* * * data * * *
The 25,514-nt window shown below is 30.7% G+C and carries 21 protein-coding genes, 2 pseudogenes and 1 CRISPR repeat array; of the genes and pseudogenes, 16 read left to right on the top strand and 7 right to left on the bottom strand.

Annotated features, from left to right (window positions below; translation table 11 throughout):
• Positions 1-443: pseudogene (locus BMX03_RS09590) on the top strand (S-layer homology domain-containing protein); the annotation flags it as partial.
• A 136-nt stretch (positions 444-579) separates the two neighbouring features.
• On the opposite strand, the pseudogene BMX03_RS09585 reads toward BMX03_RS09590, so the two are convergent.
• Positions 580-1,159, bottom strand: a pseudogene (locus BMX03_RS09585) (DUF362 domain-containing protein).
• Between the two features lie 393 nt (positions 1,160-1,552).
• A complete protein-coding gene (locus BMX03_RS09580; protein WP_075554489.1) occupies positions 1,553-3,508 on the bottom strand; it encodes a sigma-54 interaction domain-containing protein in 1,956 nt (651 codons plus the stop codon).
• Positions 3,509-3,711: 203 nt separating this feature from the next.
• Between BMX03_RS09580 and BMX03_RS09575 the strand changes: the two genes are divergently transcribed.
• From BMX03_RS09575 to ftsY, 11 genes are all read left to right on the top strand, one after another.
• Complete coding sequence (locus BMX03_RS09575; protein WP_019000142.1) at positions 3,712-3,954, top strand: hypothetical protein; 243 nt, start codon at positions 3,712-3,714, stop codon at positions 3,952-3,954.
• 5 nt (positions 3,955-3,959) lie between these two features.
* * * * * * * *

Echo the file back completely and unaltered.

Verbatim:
The 25,514-nt window shown below is 30.7% G+C and carries 21 protein-coding genes, 2 pseudogenes and 1 CRISPR repeat array; of the genes and pseudogenes, 16 read left to right on the top strand and 7 right to left on the bottom strand.

Annotated features, from left to right (window positions below; translation table 11 throughout):
• Positions 1-443: pseudogene (locus BMX03_RS09590) on the top strand (S-layer homology domain-containing protein); the annotation flags it as partial.
• A 136-nt stretch (positions 444-579) separates the two neighbouring features.
• On the opposite strand, the pseudogene BMX03_RS09585 reads toward BMX03_RS09590, so the two are convergent.
• Positions 580-1,159, bottom strand: a pseudogene (locus BMX03_RS09585) (DUF362 domain-containing protein).
• Between the two features lie 393 nt (positions 1,160-1,552).
• A complete protein-coding gene (locus BMX03_RS09580; protein WP_075554489.1) occupies positions 1,553-3,508 on the bottom strand; it encodes a sigma-54 interaction domain-containing protein in 1,956 nt (651 codons plus the stop codon).
• Positions 3,509-3,711: 203 nt separating this feature from the next.
• Between BMX03_RS09580 and BMX03_RS09575 the strand changes: the two genes are divergently transcribed.
• From BMX03_RS09575 to ftsY, 11 genes are all read left to right on the top strand, one after another.
• Complete coding sequence (locus BMX03_RS09575; protein WP_019000142.1) at positions 3,712-3,954, top strand: hypothetical protein; 243 nt, start codon at positions 3,712-3,714, stop codon at positions 3,952-3,954.
• 5 nt (positions 3,955-3,959) lie between these two features.